Over two decades, Photo District News (PDN) has staked its place as the Bible of the professional photographic industry. But like all trade publications, the monthly has had to adapt to dramatic changes in recent years — first the emergence of the Web, and now of blogs and social networks.
Scott: Before blogs entered the picture, how would you say that PDN has traditionally differentiated itself from other magazines that photographers read?
Daryl: Thanks for the chance to participate, Scott. PDN is different in many ways from other photo magazines, but the main thing is our focus on the business of being a professional photographer. We are journalists writing for a readership of pro photographers and industry people like photo editors and creative directors. Readers are more likely to find stories in PDN about running their own businesses, promoting themselves to big clients, and buying high-end equipment.
Scott: How has the emergence of blogs and online communities by and for professional photographers changed PDN’s approach, if at all?
Daryl: Basically, blogs and online communities mean there’s more information out there about pro photography. This is good for us and everybody else. These sites help us come up with story ideas, they give us some idea what people online care about, and they add a lot more voices to the conversation. But I think our approach remains the same in terms of writing good original stories and championing great photography.
Scott: I’m sure you’ve been considering a blog strategy for a while. Can you tell us how PDNPulse  came about?
Daryl: You’re right, we’ve been interested in starting a blog for a long time. The short story is that PDNPulse came out of an initiative by Nielsen Business Media  (our parent company) to start a number of new blogs for its publications. More generally, a blog is a smart idea for any magazine. Our job is to deliver information, and a blog is a great way to do that. It’s also a nice way to connect with our readers, who can leave comments or link in from their own blogs.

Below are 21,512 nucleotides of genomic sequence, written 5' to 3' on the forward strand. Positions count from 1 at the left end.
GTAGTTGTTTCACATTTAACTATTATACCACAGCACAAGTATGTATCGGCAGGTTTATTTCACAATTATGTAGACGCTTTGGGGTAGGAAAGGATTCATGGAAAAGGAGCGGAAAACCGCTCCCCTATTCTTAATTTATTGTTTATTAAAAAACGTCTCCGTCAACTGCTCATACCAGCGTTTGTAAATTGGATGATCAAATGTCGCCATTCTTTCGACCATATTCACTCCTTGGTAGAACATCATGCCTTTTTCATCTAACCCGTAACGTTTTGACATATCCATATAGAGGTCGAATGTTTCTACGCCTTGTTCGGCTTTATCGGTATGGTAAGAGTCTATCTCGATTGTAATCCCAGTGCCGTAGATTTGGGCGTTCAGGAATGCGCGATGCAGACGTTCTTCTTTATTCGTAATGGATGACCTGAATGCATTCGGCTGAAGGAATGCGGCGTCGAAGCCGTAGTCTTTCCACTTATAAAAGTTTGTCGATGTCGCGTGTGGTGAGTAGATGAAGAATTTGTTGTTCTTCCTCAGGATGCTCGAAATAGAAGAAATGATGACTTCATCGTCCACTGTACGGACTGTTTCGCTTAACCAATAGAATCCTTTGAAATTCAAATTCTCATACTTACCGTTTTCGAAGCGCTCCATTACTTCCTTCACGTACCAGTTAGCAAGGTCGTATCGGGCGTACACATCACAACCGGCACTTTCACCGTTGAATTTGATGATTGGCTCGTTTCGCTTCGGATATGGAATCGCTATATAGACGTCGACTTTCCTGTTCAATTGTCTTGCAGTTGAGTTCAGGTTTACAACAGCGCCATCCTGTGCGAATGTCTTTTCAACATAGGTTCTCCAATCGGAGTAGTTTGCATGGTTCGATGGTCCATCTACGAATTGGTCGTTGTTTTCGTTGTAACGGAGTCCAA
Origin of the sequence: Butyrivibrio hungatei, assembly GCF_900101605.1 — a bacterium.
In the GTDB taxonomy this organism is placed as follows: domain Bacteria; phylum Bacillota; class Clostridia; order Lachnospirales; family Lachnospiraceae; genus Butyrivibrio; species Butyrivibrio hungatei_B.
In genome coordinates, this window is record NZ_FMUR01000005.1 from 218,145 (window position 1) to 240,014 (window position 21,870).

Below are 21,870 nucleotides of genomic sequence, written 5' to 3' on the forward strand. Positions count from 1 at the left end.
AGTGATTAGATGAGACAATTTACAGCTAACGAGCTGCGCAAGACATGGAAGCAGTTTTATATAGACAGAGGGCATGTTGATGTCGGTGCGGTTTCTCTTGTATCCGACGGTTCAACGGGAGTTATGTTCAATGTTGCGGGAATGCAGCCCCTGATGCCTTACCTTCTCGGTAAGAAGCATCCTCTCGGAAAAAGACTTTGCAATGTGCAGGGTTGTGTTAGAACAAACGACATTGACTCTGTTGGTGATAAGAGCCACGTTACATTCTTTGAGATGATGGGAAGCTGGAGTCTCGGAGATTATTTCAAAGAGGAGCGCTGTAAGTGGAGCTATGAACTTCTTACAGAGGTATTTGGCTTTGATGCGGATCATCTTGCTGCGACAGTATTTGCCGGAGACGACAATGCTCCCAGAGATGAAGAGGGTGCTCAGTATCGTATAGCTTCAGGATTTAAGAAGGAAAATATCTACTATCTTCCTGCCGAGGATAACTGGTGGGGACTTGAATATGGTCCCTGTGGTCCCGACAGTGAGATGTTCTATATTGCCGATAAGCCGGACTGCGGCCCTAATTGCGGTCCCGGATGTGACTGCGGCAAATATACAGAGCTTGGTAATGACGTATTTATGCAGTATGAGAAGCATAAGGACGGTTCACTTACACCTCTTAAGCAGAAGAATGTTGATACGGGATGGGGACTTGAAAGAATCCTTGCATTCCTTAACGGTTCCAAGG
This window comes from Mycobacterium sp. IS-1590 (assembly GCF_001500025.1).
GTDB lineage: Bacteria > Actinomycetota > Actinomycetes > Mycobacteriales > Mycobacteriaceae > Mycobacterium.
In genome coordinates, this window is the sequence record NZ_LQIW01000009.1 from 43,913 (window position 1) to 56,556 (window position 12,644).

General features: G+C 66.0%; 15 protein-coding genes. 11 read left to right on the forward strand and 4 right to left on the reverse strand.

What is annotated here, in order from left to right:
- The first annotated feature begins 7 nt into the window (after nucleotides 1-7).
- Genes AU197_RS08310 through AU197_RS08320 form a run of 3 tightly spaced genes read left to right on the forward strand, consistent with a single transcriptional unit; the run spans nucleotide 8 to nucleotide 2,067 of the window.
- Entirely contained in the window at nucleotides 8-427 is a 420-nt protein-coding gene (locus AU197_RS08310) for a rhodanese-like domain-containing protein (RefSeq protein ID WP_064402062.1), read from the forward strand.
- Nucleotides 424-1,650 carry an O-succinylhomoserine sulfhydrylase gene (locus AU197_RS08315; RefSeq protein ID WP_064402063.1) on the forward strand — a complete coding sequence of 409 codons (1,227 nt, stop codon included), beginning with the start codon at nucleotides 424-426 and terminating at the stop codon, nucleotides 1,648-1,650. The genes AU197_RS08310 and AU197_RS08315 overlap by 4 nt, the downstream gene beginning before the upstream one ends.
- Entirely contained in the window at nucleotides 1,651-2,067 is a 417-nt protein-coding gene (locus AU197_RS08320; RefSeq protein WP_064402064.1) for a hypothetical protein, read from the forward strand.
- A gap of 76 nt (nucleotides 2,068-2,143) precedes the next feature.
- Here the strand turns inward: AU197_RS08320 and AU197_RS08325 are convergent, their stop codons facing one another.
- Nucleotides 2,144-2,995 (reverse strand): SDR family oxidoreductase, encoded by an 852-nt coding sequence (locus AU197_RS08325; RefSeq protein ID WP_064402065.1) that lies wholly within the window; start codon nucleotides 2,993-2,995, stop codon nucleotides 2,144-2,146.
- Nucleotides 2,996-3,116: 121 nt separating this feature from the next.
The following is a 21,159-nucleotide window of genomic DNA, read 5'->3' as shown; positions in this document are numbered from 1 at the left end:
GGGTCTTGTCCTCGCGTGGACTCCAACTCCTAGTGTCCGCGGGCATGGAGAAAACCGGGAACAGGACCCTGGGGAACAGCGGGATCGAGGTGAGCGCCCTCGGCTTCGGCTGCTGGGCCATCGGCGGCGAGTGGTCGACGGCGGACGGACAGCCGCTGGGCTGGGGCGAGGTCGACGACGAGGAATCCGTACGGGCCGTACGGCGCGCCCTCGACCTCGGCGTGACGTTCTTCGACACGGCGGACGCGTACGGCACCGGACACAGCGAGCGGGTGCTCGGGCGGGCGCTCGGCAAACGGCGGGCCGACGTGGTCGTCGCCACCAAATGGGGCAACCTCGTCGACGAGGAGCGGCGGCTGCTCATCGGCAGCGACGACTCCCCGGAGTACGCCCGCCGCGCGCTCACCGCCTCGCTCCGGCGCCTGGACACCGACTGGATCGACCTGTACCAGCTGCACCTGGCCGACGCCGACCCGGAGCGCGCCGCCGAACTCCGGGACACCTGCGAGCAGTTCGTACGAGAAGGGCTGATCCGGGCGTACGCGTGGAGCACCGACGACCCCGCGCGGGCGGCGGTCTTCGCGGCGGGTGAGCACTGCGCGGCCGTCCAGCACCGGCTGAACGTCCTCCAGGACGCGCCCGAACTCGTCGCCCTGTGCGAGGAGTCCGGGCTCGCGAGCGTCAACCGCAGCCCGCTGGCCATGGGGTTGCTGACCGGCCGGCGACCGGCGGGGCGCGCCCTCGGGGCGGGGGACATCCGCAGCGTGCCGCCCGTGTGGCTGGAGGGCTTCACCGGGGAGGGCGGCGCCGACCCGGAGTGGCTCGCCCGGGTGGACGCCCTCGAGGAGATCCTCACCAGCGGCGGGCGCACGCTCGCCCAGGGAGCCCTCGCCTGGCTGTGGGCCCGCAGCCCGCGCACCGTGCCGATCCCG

Scott: What can readers expect from PDNPulse? Are there blogs created by other magazines or newspapers that you look to as a model for what you’d like to achieve?
Daryl: PDNPulse is new and will evolve over time. To start, we’re using it to post a daily roundup of headlines from around the Web called the Photo Feed , plus little gems that we come across throughout the day. Compared to our news coverage on PDNOnline, PDNPulse will feature less original reporting and more “Did you see this?” posts. We haven’t tried to emulate any specific blogs; we’re just trying use our own voices and give readers another place to visit when they’re surfing the Web.
Scott: Obviously, the photography industry as a whole is evolving very rapidly — with technology playing a big part in that. What are the hottest topics that PDN is covering today, in terms of reader interest?
Daryl: The changing nature of intellectual property in the digital world is a huge ongoing story, so copyright and legal stories are big. Other topics that generate a lot of interest are stock photography, photojournalism and new products. Of course, what readers say they want is not always what they click on. I know we’d do very well if we started a photo blog with nothing but swimsuit models and embarrassing pictures of politicians. Oh, and baby animals.
Scott: I know that all online publications — and particularly trades — struggle with the question of what content to charge for and what content to make available for free. Can you describe PDN’s approach to this question, and if you feel you’ve achieved the right mix for your readers?
Daryl: Much of our Web content, including PDNPulse, is free to everybody. Some of our PDNOnline stories are accessible only to readers who subscribe to PDN magazine. (Subscribers use a code from their mailing labels to sign up for a password.) The subscriber-only stories are usually ones that come directly from the magazine or contain detailed industry information aimed at helping photographers connect with clients or make their businesses more successful. No approach is perfect, but this one tries to strike a balance. Obviously, a lot of publications are puzzling over how to attract readers online without diminishing their print products, which still bring in more money. A nice thing about PDN is our readers appreciate seeing a good photograph in print, so there’s a tangible advantage to getting the print magazine. Photos don’t reproduce as well on the Web.
Scott: Anything else you’d like to add?
Daryl: To all reading this: Please visit PDNPulse.com  and leave a comment somewhere. It’s fun to do and it’s good for our self-esteem!
[tags]Photo District News, PDNPulse, Daryl Lang[/tags]